The web as a medium moves so fast that it can be hard to keep up. But what do the experiences of tomorrow look like? What’s the next big thing? Here are my thoughts on the UX trends that will be dominating and shaping 2017.
Accelerated Publishing Platforms
Facebook’s accelerated publishing platform, Instant Articles, led the race to reduce reading friction for users on mobile devices early in 2015 and Google has since joined the party with Accelerated Mobile Pages (AMP). For editorial content, responsive is no longer enough. Users want and expect high performance all the time, everywhere.
AMP pages in Google’s search results on mobile.
Watch Google’s intro here.
AMP works by delivering a stripped-down version of a page with very strict rules in place that allow Google to optimise showing that page to the user. They can deliver pages up to four times faster and use 10 times less data - the key benefits of AMP stem from this massive improvement. Users are more likely to engage at a deeper level with singular pieces of content and go on to explore further content more frequently than non-AMP pages.
Facebook’s Instant Articles, launched in 2015, has the same focus on speed and reliability but only from within its mobile app. In April 2016, Instant Articles was opened up to all publishers meaning anyone can import their content into the social network and add it directly to a user’s News Feed.
Despite the clear benefits to users, many publishers have raised concerns about the platforms making monetisation more difficult - Google have moved quickly to assuage those fears by introducing AMP for Ads. The pseudo-HTML code required to deliver AMP pages has also been questioned by open web advocates as a further dilution of web standards but whilst Google and Facebook have such wide audiences, those users will visit content in the quickest way possible and right now, those are AMP and Instant Articles.
Progressive Web Apps
Progressive Web Apps are incredibly fast and reliable in-browser web apps that utilise the cutting edge of web technologies such as service workers – have thrown the argument over native vs web back up in the air recently and that will only continue in to 2017.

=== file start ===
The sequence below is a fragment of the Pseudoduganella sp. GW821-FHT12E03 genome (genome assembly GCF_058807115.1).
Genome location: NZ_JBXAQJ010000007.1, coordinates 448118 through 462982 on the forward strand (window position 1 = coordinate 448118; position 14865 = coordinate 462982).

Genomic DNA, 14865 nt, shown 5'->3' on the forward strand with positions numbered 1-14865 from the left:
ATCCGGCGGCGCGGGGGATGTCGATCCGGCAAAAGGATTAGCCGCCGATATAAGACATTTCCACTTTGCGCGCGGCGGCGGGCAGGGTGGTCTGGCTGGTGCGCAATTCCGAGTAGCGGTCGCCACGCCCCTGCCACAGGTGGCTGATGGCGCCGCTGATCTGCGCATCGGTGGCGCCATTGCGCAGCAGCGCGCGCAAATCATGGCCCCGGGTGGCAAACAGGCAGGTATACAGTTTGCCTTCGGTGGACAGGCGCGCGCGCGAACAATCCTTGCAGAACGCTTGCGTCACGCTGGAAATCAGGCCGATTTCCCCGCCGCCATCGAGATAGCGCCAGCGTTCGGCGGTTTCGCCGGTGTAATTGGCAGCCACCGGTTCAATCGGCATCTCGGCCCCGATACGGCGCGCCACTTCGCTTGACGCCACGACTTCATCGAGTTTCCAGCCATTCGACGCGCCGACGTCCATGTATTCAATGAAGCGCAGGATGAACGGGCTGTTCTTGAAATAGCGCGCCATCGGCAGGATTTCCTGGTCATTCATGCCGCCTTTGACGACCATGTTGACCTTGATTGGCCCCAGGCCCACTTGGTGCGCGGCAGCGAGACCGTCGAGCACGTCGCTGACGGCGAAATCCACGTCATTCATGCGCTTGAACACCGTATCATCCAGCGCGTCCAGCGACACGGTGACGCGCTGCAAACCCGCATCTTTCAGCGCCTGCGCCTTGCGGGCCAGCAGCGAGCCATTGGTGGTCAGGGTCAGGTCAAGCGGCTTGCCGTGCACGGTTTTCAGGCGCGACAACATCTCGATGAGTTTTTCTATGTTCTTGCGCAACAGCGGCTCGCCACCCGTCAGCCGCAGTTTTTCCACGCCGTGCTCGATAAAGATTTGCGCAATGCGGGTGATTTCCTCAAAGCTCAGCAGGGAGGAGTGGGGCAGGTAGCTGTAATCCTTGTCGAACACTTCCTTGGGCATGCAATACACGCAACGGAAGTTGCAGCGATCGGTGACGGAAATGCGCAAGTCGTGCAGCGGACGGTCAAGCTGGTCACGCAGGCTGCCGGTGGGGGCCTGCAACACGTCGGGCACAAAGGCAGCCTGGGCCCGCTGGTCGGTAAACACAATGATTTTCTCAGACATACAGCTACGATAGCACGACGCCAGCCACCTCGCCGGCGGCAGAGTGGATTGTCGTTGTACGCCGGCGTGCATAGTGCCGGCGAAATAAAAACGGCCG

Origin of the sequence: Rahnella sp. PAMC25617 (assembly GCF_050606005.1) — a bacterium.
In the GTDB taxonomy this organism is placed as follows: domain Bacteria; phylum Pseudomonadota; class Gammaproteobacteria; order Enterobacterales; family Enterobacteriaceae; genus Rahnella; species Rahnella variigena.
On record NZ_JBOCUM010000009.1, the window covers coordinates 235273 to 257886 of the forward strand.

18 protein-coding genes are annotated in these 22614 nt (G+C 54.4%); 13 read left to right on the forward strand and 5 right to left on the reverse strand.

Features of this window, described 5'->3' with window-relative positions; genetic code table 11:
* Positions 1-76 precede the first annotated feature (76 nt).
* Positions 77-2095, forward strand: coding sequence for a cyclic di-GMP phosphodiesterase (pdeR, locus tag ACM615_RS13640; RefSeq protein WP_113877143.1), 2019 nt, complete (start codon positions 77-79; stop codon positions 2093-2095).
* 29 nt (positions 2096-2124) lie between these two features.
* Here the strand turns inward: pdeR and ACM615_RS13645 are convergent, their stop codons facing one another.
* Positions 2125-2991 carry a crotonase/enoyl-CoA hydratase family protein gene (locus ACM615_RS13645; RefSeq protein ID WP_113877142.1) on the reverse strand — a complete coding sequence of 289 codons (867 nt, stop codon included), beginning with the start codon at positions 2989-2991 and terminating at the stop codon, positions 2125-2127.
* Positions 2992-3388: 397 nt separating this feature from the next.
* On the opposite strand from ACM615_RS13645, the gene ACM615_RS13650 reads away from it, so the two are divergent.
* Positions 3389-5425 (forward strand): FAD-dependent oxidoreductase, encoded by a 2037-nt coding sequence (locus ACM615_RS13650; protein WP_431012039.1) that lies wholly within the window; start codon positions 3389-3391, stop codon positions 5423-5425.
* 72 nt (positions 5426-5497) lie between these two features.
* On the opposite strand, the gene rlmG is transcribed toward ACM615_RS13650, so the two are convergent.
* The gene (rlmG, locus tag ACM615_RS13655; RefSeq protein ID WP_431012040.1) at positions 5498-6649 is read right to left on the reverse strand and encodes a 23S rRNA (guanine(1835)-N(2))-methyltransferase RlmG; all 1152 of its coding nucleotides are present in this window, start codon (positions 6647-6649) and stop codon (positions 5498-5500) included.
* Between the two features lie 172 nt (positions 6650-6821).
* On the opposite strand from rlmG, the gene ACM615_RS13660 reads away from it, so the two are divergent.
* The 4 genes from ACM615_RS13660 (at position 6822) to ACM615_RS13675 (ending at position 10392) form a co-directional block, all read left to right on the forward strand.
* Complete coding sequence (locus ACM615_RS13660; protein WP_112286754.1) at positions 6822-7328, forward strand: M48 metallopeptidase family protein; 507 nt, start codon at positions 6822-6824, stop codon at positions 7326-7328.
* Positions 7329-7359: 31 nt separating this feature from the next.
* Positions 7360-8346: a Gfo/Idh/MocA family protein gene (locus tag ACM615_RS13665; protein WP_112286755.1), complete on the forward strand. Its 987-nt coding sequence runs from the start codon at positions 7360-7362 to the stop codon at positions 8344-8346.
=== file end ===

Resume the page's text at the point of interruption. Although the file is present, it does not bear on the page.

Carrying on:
PWAs can load instantly and provide near-native speed they also bring with them all the other benefits of the web.
While AMP seeks to move away from traditional web standards (for better or worse), PWAs are the embodiment of embracing new technology to enhance the users experience.
It’s well documented that 53% of users abandon a site if it takes longer than 3 seconds to load. Past the first experience, PWAs can load instantly and provide near-native speed for all but the most taxing of tasks and they also bring with them all the other benefits of the web: no app store politics, painless update releases, no requirement for users to commit to an install.
Of course, an app isn’t appropriate for all use cases. PWAs at their heart are just a combination of cutting-edge web technologies that enable functionality such as offline usage, sending of push notifications and full screen display, amongst others. Those technologies can be individually plucked to enhance more traditional experiences when an app simply isn’t necessary.
UX and UI Development
More than ever, the links between development and user experience are becoming blurred. Lower barriers to entry and greater flexibility brought about by more robust browser support of modern web technologies have allowed UI developers to dedicate more time to delivering great experiences rather than wrangling with blockers.
After all, the experience is only as good as the end-product that users interact with and that is primarily realised by developers. Wireframes and other UX deliverables help to guide the direction of development but are just the start of the story.
At Ridgeway, our UI developers are part of the UX team and, as such, are a key part of the UX process. The ability to prototype in the browser and a more technical mindset can make all the difference to a sketching session.
There is nothing that infuriates users more than a slow, difficult, and clunky checkout process, and this is evident from high check out abandonment rates, particularly on mobile devices.
Apple and Google are looking to change this by bringing payment APIs to the web which will facilitate an accelerated checkout process. These efforts will allow customers to check out incredibly quickly online using their mobile devices, reducing those ‘AARRGGHHHH!’ moments that everyone can relate to. Technologies such as fingerprint scanners have enabled the big players to make online purchases enjoyable and seamless. Users can securely provide their payment, shipping, and contact information to check out with just one touch. In some cases, the security can actually be greater than a traditional checkout process as there is no requirement to share account info directly with stores.
Eliminating purchase friction can only have a positive impact on conversion rates and brand loyalty. It’s clear that this outlook transcends not only the online shopping experience but also the physical experience with initiatives such as Amazon Go.
Groupon is a happy user of Apple Pay and it claims it has improved conversion and enhanced the overall Groupon mobile experience. They have replaced the “Buy” button with Apple Pay, which provides their users with an express checkout where new customers can purchase a deal with a single tap. For new users, Groupon seamlessly creates an account when they make their first purchase.
To find out more about how our UX experts can help you with your digital project, why not get in touch?